But photography sites on the internet are littered with technically perfect photos that have no soul.

Lkewise there are some photos that really shouldn't work because technically there are quite appalling, and yet the power can be immense. I'm thinking particularly of Robert Capa's iconic image of the Normandy Landings in WWII - click here

Robert the Skeptic said...

When my daughter Amy was teaching English in Japan one of her students submitted a writing assignment containing a sentence that completely shocked her. Writing about her family, the student said she and her sister really liked cooking snakes in their home. Amy inquired and so discovered the student actually meant to say "snacks".

Robin said...

Now I want to end every story with "Also: no bad smell".

Pat said...

Luckily I'm no teacher because I actually find it charming the roundabout way foreigners speak English - particularly Greeks.
I marvel at their ability to make me understand, find myself following the same speaking patterns and imagine I am speaking Greek. Heady stuff!

Christina Farley said...

A great use of real life events! It is hard to find the things you need and things you don't need in a story.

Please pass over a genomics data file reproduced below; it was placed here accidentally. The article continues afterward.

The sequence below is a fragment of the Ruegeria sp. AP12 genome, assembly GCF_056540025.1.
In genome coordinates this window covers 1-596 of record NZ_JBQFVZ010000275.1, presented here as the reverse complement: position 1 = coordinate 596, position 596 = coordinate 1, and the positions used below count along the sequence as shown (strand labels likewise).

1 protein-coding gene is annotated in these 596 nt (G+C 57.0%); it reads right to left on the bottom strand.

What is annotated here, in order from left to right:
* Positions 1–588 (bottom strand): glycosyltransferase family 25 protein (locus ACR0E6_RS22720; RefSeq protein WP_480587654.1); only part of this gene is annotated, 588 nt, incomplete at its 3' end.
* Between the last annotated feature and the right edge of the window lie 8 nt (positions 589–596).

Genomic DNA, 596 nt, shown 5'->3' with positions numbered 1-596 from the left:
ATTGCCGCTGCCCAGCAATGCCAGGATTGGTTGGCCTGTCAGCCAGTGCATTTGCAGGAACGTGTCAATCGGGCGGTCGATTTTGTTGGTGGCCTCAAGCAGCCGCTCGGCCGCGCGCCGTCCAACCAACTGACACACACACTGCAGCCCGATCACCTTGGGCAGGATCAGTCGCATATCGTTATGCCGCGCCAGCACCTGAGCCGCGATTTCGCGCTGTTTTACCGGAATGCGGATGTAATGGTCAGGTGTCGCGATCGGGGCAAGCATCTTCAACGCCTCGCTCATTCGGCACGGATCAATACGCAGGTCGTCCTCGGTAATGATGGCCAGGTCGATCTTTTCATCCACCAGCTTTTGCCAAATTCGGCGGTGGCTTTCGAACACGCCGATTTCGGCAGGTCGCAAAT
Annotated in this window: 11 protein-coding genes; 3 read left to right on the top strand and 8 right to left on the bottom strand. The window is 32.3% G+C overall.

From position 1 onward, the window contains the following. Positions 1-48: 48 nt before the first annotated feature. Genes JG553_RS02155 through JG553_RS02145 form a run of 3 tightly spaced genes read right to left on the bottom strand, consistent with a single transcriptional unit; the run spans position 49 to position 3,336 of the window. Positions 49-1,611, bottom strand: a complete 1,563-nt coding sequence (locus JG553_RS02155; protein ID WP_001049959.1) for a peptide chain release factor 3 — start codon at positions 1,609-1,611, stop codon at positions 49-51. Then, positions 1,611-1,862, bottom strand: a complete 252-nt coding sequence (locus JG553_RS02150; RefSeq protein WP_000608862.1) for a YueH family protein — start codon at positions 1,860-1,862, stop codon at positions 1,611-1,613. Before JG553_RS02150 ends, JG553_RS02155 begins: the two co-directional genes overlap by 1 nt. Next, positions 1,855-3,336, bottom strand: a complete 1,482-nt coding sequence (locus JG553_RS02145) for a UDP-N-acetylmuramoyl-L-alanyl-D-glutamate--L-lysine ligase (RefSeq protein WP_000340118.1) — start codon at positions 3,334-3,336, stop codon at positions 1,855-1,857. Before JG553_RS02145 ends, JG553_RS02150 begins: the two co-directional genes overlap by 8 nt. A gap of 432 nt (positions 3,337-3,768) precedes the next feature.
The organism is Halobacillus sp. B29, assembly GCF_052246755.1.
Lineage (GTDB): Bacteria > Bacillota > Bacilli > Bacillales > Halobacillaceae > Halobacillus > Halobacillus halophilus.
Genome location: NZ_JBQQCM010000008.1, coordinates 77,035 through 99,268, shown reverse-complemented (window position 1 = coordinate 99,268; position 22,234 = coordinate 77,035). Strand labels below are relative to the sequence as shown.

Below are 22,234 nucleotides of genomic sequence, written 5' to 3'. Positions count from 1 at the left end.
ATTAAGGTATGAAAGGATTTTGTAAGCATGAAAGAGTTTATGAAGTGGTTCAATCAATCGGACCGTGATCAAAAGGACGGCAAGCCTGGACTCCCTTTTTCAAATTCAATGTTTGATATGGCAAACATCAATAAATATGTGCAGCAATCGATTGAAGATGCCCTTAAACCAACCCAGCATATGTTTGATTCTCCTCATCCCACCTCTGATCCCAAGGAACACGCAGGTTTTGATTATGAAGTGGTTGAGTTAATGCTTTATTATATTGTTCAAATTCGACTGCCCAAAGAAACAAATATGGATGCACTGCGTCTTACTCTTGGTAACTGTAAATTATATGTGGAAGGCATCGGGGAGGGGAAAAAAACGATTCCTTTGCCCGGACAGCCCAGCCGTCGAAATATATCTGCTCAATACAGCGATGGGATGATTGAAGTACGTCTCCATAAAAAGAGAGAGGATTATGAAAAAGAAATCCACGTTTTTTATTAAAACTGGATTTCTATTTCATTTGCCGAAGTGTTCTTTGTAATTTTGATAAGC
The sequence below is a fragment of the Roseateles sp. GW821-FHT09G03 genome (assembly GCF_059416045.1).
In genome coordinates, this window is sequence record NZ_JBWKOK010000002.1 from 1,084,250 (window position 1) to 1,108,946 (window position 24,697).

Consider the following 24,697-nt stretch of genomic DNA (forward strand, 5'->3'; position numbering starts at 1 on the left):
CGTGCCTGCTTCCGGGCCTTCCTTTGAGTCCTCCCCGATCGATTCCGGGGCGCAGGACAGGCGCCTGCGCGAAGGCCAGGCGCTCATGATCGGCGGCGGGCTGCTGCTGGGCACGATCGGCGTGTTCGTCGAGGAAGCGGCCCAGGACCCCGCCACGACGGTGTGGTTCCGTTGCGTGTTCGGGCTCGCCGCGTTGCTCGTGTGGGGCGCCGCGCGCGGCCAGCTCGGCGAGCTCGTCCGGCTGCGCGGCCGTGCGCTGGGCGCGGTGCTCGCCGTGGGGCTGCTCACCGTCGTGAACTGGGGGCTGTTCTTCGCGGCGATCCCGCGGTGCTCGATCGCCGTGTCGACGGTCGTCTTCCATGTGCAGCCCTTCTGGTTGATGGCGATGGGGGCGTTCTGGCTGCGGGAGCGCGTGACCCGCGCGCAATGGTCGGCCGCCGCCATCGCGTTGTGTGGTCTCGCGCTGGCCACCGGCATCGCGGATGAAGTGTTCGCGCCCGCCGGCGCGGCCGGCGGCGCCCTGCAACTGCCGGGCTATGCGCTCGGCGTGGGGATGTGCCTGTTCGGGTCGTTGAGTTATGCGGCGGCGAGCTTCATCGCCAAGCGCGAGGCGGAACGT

Adrienne said...

Love that ending. :)
I've enjoyed stories with little plot just because the writing was so entertaining, and badly written stories because they had an exciting plot. But a permeating bad smell - that's something else again!

Marcia said...

LOL at that last line.

The right mix of both IS elusive. But as a writing teacher I've found, time and again, that people typically do better with story ideas than with the writing itself. And that will keep them unpublished unless they can conquer it. Writers may be storytellers, but storytellers are not always writers.

upasana said...

stumbled upon your blog and couldn't stop reading! This post really made me think and go back to my older posts - im more of chung ho myself, and surprisingly, all my favorite posts are Lu posts :)

Anne Spollen said...

Love the way you see the two elements in the students! I think some people just know which parts to put in and which to leave out. That's the mark of a great story teller (to me)

Carole said...

I can't imagine anything you write would smell bad. Great story. Not all writers are created equal.